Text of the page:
Most people don’t want their separate property subjecting them to equitable distribution proceedings because this could result in an unfavorable outcome where the Court ends up awarding a percentage of it to the other spouse.
How does the Court decide what is fair when it comes to Assets and Debts?
Property acquired during the marriage is generally divided equally between spouses. At the same time, the Court in appropriate circumstances may order an unequal division, resulting in an unequal distribution. Again, Equitable Distribution does not in every circumstance mean equal.
There are instances when an unequal distribution may, in fact, be deemed “equitable” by the Court if appropriately set forth in the Findings of Fact and Conclusions of Law.
The Court is given a substantial amount of discretion to award one spouse more of the marital assets than the other if it finds that doing so would be equitable under the given fact pattern and individual circumstances.
In North Carolina, a demand for equitable distribution must be specifically pled in a Complaint for Divorce. If a final Decree of Divorce is entered without proper filing for Equitable Distribution pursuant to N.C.G.S. 50-20, the matter cannot thereafter be brought or considered.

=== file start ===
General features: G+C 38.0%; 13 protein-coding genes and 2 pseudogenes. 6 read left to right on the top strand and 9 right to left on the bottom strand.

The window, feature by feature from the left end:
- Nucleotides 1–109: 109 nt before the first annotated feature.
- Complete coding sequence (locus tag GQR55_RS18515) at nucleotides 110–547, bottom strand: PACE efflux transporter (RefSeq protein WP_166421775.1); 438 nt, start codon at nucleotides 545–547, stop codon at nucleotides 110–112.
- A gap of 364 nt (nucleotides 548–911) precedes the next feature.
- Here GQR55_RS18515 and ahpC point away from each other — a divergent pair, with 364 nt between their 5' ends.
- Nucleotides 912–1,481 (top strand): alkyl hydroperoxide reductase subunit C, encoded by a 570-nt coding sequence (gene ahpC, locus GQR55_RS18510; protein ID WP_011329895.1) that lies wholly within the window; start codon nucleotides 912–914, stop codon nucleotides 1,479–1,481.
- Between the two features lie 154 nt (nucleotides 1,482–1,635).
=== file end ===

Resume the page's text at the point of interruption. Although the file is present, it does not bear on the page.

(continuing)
Failure to property plead Equitable Distribution, therefore, serves as a waiver of the right to Equitable Distribution in North Carolina.
What you need to know about Equitable Distribution in North Carolina: A Family Lawyer Can Help!
The rules governing equitable distribution proceedings in NC can be complicated, so we strongly recommend consulting with an experienced family law attorney if you need help understanding how they might apply to your particular circumstances or whether you should consider filing for divorce before moving forward with any large purchases (such as real estate).
A good thing about working with our team at Powers Law Firm P.A. is that we will always take the time to explain your options and how they might affect you, regardless of whether or not you decide to hire us for legal representation.
Equitable Distribution Lawyers in Charlotte, North Carolina
If you have questions or need assistance working through this process, contact our experienced family law attorneys today to schedule a private, confidential consultation.
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The information contained in this blog is provided for general educational purposes only; it does not constitute the provision of legal advice nor establish an attorney-client relationship between our firm and any reader or website visitor.